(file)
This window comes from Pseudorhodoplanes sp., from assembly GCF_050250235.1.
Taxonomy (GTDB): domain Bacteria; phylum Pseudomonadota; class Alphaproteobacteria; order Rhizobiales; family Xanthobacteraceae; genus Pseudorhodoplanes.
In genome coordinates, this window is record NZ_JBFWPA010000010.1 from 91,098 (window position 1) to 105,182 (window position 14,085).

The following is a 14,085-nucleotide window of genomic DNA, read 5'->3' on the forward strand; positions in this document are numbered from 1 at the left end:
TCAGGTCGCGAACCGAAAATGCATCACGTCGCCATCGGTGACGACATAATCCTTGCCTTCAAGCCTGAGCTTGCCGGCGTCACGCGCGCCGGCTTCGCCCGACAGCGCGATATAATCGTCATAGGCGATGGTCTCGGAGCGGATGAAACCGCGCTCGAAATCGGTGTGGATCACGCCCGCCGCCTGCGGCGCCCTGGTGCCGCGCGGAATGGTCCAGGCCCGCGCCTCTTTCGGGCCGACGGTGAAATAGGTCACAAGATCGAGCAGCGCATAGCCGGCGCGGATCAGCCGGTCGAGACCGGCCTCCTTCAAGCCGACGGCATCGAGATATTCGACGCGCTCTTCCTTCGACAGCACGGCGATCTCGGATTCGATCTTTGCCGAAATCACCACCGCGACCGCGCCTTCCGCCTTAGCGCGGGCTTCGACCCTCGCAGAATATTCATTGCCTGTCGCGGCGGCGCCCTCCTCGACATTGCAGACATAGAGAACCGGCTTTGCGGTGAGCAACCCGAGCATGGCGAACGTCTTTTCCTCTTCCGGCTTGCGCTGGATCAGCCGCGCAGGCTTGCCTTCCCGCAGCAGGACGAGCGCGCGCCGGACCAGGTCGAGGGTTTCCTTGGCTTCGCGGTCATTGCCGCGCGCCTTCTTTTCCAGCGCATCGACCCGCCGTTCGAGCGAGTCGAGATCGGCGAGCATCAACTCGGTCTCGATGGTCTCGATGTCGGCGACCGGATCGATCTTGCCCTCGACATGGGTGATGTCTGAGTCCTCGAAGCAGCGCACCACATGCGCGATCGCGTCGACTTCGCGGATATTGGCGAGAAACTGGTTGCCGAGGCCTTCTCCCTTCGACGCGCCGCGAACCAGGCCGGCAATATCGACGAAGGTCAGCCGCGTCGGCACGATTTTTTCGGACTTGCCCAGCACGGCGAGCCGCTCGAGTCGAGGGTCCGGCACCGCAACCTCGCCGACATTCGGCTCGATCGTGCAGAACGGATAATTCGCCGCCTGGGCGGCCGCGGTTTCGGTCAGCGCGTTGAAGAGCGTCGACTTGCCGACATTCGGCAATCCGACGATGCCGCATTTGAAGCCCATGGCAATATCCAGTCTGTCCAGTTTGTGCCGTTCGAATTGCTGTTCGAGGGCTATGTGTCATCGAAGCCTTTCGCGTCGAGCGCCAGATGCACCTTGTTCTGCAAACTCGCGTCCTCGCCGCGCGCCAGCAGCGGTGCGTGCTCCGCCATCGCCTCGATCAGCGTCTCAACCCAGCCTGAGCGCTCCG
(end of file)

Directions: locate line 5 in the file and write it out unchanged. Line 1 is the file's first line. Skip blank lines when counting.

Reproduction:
TCAGGTCGCGAACCGAAAATGCATCACGTCGCCATCGGTGACGACATAATCCTTGCCTTCAAGCCTGAGCTTGCCGGCGTCACGCGCGCCGGCTTCGCCCGACAGCGCGATATAATCGTCATAGGCGATGGTCTCGGAGCGGATGAAACCGCGCTCGAAATCGGTGTGGATCACGCCCGCCGCCTGCGGCGCCCTGGTGCCGCGCGGAATGGTCCAGGCCCGCGCCTCTTTCGGGCCGACGGTGAAATAGGTCACAAGATCGAGCAGCGCATAGCCGGCGCGGATCAGCCGGTCGAGACCGGCCTCCTTCAAGCCGACGGCATCGAGATATTCGACGCGCTCTTCCTTCGACAGCACGGCGATCTCGGATTCGATCTTTGCCGAAATCACCACCGCGACCGCGCCTTCCGCCTTAGCGCGGGCTTCGACCCTCGCAGAATATTCATTGCCTGTCGCGGCGGCGCCCTCCTCGACATTGCAGACATAGAGAACCGGCTTTGCGGTGAGCAACCCGAGCATGGCGAACGTCTTTTCCTCTTCCGGCTTGCGCTGGATCAGCCGCGCAGGCTTGCCTTCCCGCAGCAGGACGAGCGCGCGCCGGACCAGGTCGAGGGTTTCCTTGGCTTCGCGGTCATTGCCGCGCGCCTTCTTTTCCAGCGCATCGACCCGCCGTTCGAGCGAGTCGAGATCGGCGAGCATCAACTCGGTCTCGATGGTCTCGATGTCGGCGACCGGATCGATCTTGCCCTCGACATGGGTGATGTCTGAGTCCTCGAAGCAGCGCACCACATGCGCGATCGCGTCGACTTCGCGGATATTGGCGAGAAACTGGTTGCCGAGGCCTTCTCCCTTCGACGCGCCGCGAACCAGGCCGGCAATATCGACGAAGGTCAGCCGCGTCGGCACGATTTTTTCGGACTTGCCCAGCACGGCGAGCCGCTCGAGTCGAGGGTCCGGCACCGCAACCTCGCCGACATTCGGCTCGATCGTGCAGAACGGATAATTCGCCGCCTGGGCGGCCGCGGTTTCGGTCAGCGCGTTGAAGAGCGTCGACTTGCCGACATTCGGCAATCCGACGATGCCGCATTTGAAGCCCATGGCAATATCCAGTCTGTCCAGTTTGTGCCGTTCGAATTGCTGTTCGAGGGCTATGTGTCATCGAAGCCTTTCGCGTCGAGCGCCAGATGCACCTTGTTCTGCAAACTCGCGTCCTCGCCGCGCGCCAGCAGCGGTGCGTGCTCCGCCATCGCCTCGATCAGCGTCTCAACCCAGCCTGAGCGCTCCG